Unfortunately, this isn’t particularly a good time to be a vampire because they are at war with the Vampaneze who are led by the creepy but jovial Mr. Tiny (Cerveris) and the creepy but creepy Murlaugh (Stevenson). Darren is caught in the middle between the two as is the Cirque, much to the dismay of Mr. Tall. Perhaps Darren’s extended lifespan will be a lot briefer than he anticipated.

The movie is based on the first three books of the 12-book saga, which in my opinion is never a good idea. There is so much going on that sometimes you get a feeling of disorientation, like you’ve been on a runaway roller coaster in the dark. The filmmakers might have been better served to take one book and embellish it some, or even combine the first two books. The three-book thing is like trying to cram a 52” waist into 30” jeans.

Director Paul Weitz has some very good films on his resume (including About a Boy and In Good Company) and this one isn’t as bad as I was led to believe it was. Sure, the plot is a bit of a mess and Dafoe’s Gavner Purl character serves to drop in from time to time, snarl out some exposition, and then disappear until further exposition is needed. That’s a criminal waste of talent as far as I’m concerned.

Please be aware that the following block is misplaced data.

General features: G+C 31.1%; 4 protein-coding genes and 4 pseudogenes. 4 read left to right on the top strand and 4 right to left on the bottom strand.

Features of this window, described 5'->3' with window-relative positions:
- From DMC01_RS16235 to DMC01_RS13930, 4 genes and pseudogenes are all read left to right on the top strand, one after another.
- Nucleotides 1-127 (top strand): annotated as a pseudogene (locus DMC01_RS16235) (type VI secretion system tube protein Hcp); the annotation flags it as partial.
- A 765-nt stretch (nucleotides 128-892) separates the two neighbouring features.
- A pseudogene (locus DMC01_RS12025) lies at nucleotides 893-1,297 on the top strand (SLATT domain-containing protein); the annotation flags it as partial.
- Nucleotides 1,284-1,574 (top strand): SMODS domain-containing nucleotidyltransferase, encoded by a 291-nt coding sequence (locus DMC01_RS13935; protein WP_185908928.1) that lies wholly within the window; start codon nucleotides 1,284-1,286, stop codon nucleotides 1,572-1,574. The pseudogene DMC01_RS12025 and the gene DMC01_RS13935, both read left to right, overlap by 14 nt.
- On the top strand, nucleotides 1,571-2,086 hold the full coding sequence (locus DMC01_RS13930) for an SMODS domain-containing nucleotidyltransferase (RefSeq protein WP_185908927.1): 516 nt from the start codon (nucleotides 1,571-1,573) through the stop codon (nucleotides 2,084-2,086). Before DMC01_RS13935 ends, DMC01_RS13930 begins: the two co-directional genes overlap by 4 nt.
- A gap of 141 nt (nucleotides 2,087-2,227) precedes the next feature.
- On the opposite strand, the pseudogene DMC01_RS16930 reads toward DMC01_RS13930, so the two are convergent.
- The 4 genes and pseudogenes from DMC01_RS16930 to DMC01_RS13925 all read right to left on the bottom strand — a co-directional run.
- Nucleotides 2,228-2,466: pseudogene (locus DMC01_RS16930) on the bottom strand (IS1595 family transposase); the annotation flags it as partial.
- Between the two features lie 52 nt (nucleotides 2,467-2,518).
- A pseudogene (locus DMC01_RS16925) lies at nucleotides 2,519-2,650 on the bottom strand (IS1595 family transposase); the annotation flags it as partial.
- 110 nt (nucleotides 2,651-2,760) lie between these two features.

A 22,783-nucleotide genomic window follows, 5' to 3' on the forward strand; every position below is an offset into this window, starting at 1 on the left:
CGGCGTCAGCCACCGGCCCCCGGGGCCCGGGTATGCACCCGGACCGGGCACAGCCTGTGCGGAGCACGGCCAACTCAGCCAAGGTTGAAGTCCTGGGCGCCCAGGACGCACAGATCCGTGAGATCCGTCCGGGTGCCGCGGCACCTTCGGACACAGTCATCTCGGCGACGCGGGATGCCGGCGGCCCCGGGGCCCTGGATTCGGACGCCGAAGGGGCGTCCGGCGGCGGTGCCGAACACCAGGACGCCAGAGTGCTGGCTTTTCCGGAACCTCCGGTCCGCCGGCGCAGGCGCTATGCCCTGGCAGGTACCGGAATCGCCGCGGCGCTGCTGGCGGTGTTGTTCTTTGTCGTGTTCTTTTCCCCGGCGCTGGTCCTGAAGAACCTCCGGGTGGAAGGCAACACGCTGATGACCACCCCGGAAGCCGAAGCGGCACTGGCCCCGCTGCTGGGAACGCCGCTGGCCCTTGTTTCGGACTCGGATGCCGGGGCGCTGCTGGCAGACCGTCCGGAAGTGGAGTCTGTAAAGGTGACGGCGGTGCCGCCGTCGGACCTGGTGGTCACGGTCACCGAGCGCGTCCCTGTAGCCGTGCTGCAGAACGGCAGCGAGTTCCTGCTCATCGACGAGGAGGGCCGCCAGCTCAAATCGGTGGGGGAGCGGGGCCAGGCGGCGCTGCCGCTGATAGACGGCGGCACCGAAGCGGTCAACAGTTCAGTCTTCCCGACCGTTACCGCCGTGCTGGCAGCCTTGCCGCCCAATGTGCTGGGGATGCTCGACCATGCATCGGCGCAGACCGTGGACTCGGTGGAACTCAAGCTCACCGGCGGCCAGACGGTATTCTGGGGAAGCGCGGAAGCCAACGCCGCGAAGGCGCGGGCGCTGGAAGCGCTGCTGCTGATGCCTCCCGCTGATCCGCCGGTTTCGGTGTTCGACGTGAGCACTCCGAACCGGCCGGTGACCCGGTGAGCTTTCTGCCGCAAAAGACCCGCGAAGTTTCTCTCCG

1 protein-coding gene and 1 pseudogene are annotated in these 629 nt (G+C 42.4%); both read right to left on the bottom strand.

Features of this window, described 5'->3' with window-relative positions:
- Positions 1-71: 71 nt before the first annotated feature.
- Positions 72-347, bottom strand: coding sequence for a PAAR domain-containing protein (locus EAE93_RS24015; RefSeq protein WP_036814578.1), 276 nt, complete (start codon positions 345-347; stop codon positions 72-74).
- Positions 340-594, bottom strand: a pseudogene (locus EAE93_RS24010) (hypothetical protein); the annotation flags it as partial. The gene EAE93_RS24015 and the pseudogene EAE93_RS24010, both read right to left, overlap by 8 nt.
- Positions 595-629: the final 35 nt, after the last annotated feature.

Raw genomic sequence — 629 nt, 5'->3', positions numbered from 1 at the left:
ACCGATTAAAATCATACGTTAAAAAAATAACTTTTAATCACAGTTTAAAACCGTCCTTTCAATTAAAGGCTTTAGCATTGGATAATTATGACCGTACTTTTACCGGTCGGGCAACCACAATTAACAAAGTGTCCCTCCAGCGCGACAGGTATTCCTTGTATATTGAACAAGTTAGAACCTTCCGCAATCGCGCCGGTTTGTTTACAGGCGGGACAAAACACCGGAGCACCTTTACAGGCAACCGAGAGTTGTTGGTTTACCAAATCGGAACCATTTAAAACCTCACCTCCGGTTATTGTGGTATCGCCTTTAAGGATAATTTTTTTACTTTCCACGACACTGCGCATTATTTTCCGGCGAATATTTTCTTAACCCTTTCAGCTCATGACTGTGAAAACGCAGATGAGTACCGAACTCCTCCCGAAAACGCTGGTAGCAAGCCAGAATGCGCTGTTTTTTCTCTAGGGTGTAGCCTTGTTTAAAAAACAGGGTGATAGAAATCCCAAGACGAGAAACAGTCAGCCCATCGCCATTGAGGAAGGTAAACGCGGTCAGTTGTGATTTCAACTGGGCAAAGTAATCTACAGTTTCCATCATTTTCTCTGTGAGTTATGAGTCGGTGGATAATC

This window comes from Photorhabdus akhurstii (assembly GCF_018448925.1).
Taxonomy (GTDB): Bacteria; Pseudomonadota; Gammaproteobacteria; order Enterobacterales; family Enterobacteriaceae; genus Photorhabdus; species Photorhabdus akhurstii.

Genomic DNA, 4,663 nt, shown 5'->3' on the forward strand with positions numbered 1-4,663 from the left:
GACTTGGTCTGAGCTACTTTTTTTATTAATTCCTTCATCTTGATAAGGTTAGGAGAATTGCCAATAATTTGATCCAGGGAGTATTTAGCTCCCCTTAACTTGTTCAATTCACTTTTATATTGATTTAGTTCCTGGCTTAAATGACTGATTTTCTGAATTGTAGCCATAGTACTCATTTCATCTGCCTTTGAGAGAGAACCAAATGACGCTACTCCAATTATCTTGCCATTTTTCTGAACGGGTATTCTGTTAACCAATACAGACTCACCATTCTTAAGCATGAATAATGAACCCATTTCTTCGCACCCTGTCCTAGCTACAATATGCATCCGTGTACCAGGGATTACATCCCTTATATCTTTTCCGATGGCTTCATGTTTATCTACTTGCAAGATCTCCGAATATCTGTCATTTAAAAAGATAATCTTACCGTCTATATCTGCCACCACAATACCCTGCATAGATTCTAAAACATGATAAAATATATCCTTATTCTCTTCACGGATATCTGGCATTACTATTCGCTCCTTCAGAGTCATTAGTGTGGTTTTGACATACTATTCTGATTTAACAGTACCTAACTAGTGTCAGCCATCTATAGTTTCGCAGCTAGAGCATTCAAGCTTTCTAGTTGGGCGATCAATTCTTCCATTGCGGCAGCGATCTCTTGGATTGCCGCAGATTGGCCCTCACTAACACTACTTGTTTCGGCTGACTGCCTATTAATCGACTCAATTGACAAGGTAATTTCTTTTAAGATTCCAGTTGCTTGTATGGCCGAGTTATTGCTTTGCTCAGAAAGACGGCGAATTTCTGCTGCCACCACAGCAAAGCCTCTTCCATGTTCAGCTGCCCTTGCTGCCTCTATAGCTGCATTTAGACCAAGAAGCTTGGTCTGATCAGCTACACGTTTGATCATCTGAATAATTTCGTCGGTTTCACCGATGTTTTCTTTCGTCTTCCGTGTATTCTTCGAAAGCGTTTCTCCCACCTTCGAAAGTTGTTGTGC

There’s plenty of talent in front of the camera though, starting with Reilly who gives Crepsley a kind of monotonic vocal intonation that seems nearly like a stoner until he goes into kick-ass mode. It’s an outstanding performance, worth a full point all by itself. There is also a good deal of special effects, most of which are pretty fun. I found that the whole movie had a Tim Burton-esque air to it that pays homage to such things as Beetle Juice and The Nightmare Before Christmas and especially The Corpse Bride without seeming derivative.

Unfortunately, the good-hearted Darren is just way too bland to sustain any interest, which I think is more a function of the way the character was written than an indictment of young Chris Massoglia’s acting skills. For my money, most lead characters need a hint of something a little bit dark in order to hold the audience’s interest. Characters that are too good are also not believable, and the audience begins to actually resent them. That may be just me talking, now.